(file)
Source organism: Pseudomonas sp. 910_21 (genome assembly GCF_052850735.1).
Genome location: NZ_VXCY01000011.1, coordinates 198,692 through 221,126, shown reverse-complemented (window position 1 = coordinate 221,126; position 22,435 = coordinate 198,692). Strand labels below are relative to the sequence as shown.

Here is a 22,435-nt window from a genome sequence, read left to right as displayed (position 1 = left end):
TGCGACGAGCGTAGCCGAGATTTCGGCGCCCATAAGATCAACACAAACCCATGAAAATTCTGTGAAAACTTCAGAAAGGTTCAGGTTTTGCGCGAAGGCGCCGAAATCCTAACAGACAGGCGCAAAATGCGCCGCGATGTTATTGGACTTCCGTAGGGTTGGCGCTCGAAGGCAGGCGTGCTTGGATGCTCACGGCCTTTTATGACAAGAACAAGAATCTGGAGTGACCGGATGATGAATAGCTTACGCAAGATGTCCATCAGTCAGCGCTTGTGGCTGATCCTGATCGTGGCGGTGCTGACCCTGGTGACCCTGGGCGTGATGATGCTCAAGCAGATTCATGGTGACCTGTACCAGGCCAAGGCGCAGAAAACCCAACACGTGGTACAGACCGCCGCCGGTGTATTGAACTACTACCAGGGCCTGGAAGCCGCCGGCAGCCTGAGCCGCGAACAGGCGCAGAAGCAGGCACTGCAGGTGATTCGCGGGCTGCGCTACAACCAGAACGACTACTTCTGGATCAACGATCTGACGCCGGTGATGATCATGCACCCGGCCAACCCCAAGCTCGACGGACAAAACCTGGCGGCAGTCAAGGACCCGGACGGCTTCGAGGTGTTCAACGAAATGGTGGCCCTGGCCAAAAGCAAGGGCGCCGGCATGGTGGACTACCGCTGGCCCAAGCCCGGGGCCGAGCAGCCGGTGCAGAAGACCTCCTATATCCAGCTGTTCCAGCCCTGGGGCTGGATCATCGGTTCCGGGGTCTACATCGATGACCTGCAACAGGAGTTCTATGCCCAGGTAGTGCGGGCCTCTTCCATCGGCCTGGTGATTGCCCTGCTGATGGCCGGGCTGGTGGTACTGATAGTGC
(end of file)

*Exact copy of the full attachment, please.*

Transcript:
Source organism: Pseudomonas sp. 910_21 (genome assembly GCF_052850735.1).
Genome location: NZ_VXCY01000011.1, coordinates 198,692 through 221,126, shown reverse-complemented (window position 1 = coordinate 221,126; position 22,435 = coordinate 198,692). Strand labels below are relative to the sequence as shown.

Here is a 22,435-nt window from a genome sequence, read left to right as displayed (position 1 = left end):
TGCGACGAGCGTAGCCGAGATTTCGGCGCCCATAAGATCAACACAAACCCATGAAAATTCTGTGAAAACTTCAGAAAGGTTCAGGTTTTGCGCGAAGGCGCCGAAATCCTAACAGACAGGCGCAAAATGCGCCGCGATGTTATTGGACTTCCGTAGGGTTGGCGCTCGAAGGCAGGCGTGCTTGGATGCTCACGGCCTTTTATGACAAGAACAAGAATCTGGAGTGACCGGATGATGAATAGCTTACGCAAGATGTCCATCAGTCAGCGCTTGTGGCTGATCCTGATCGTGGCGGTGCTGACCCTGGTGACCCTGGGCGTGATGATGCTCAAGCAGATTCATGGTGACCTGTACCAGGCCAAGGCGCAGAAAACCCAACACGTGGTACAGACCGCCGCCGGTGTATTGAACTACTACCAGGGCCTGGAAGCCGCCGGCAGCCTGAGCCGCGAACAGGCGCAGAAGCAGGCACTGCAGGTGATTCGCGGGCTGCGCTACAACCAGAACGACTACTTCTGGATCAACGATCTGACGCCGGTGATGATCATGCACCCGGCCAACCCCAAGCTCGACGGACAAAACCTGGCGGCAGTCAAGGACCCGGACGGCTTCGAGGTGTTCAACGAAATGGTGGCCCTGGCCAAAAGCAAGGGCGCCGGCATGGTGGACTACCGCTGGCCCAAGCCCGGGGCCGAGCAGCCGGTGCAGAAGACCTCCTATATCCAGCTGTTCCAGCCCTGGGGCTGGATCATCGGTTCCGGGGTCTACATCGATGACCTGCAACAGGAGTTCTATGCCCAGGTAGTGCGGGCCTCTTCCATCGGCCTGGTGATTGCCCTGCTGATGGCCGGGCTGGTGGTACTGATAGTGC